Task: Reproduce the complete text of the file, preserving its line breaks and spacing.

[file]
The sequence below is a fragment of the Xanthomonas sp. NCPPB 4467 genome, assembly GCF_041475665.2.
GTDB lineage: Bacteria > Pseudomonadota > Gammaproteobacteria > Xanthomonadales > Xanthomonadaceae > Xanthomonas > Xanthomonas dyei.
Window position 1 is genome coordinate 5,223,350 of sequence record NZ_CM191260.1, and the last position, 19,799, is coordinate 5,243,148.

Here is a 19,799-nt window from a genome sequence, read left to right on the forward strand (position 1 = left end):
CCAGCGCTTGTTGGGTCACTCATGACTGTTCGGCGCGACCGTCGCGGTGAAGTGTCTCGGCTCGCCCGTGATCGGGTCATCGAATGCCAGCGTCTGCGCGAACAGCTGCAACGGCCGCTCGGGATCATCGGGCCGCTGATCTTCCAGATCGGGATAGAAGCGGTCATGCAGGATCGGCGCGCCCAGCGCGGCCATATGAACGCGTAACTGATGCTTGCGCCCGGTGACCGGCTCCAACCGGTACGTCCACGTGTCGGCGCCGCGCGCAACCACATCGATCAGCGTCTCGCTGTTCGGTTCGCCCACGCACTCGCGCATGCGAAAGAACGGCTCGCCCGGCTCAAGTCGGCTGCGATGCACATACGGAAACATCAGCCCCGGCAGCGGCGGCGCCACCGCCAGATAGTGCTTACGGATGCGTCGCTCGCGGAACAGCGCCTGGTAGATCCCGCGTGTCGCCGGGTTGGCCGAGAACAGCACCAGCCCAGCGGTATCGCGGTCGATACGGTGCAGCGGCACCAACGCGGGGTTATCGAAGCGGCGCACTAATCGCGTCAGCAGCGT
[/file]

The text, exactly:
The sequence below is a fragment of the Xanthomonas sp. NCPPB 4467 genome, assembly GCF_041475665.2.
GTDB lineage: Bacteria > Pseudomonadota > Gammaproteobacteria > Xanthomonadales > Xanthomonadaceae > Xanthomonas > Xanthomonas dyei.
Window position 1 is genome coordinate 5,223,350 of sequence record NZ_CM191260.1, and the last position, 19,799, is coordinate 5,243,148.

Here is a 19,799-nt window from a genome sequence, read left to right on the forward strand (position 1 = left end):
CCAGCGCTTGTTGGGTCACTCATGACTGTTCGGCGCGACCGTCGCGGTGAAGTGTCTCGGCTCGCCCGTGATCGGGTCATCGAATGCCAGCGTCTGCGCGAACAGCTGCAACGGCCGCTCGGGATCATCGGGCCGCTGATCTTCCAGATCGGGATAGAAGCGGTCATGCAGGATCGGCGCGCCCAGCGCGGCCATATGAACGCGTAACTGATGCTTGCGCCCGGTGACCGGCTCCAACCGGTACGTCCACGTGTCGGCGCCGCGCGCAACCACATCGATCAGCGTCTCGCTGTTCGGTTCGCCCACGCACTCGCGCATGCGAAAGAACGGCTCGCCCGGCTCAAGTCGGCTGCGATGCACATACGGAAACATCAGCCCCGGCAGCGGCGGCGCCACCGCCAGATAGTGCTTACGGATGCGTCGCTCGCGGAACAGCGCCTGGTAGATCCCGCGTGTCGCCGGGTTGGCCGAGAACAGCACCAGCCCAGCGGTATCGCGGTCGATACGGTGCAGCGGCACCAACGCGGGGTTATCGAAGCGGCGCACTAATCGCGTCAGCAGCGT